• a fan is amazed at a new world:
    Thanks so much for all the internet sites you listed in last month’s KSP. Wow! I’m familiar with some of them, but never knew there were so many out there.
  • a fan congratulates another one on her determination:
    I was greatly amused and impressed by the wonderful story of the KiScon cake. Amused? I nearly fell off the chair laughing! Impressed? The sheer matter-of-fact aplomb and determination with which you set about your task left me awestruck. Now that’s what I call dedication over and above the call of duty! A bizarre and lovely story, with such incredibly surrealistic dialogue....
  • a fan writes:
    Patricia, aka Jane Doe: It is amusing, our connecting after all these years (it was 1993 when we met at Eileen’s). I, too, have enjoyed your stories over this time, without realizing the connection. Of course, you got to remember me more easily as I was the stranger in your group, but you-all were friends, and I can’t say I remember who everyone was, especially if you use pen names. It was funny for me, also, because you were all talking fast an slangy and about raunchy K/S things and such, and I couldn’t even follow it all, like a foreign language.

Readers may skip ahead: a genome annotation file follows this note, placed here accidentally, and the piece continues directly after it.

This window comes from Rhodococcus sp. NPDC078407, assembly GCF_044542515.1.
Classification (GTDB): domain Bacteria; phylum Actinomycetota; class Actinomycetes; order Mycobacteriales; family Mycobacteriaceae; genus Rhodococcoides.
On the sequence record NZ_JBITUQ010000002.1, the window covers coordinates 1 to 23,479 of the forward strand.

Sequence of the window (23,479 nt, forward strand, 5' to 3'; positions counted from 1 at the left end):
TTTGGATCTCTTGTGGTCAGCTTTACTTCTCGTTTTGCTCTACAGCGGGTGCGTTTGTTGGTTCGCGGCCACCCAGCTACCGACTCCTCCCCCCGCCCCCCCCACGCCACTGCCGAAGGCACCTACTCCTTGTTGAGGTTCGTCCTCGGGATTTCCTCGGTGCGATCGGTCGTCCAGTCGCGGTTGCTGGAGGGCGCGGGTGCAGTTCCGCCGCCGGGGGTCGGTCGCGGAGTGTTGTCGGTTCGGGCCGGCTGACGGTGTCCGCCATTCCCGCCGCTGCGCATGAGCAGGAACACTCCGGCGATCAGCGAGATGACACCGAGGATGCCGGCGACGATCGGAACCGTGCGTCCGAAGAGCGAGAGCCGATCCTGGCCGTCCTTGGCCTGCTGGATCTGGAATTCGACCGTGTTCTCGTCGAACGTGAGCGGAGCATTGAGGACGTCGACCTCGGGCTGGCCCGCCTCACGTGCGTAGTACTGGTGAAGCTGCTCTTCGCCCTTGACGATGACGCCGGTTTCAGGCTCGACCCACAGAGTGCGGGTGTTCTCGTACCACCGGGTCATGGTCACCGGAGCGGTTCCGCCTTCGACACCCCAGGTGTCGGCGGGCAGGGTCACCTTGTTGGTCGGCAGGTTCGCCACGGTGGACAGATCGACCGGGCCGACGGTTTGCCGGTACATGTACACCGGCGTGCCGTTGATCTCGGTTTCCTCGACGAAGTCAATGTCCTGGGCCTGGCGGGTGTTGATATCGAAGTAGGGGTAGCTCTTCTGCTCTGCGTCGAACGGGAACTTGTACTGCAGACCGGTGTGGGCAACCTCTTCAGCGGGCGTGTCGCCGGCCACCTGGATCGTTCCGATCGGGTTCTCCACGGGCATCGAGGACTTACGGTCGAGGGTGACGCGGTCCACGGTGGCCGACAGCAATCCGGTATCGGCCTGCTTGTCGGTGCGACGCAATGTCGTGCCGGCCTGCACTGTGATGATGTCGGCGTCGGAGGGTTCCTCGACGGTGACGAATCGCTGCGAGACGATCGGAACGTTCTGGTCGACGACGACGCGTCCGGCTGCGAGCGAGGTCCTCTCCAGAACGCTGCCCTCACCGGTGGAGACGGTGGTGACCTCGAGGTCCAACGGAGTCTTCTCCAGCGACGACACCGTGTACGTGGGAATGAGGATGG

1. ^ YES!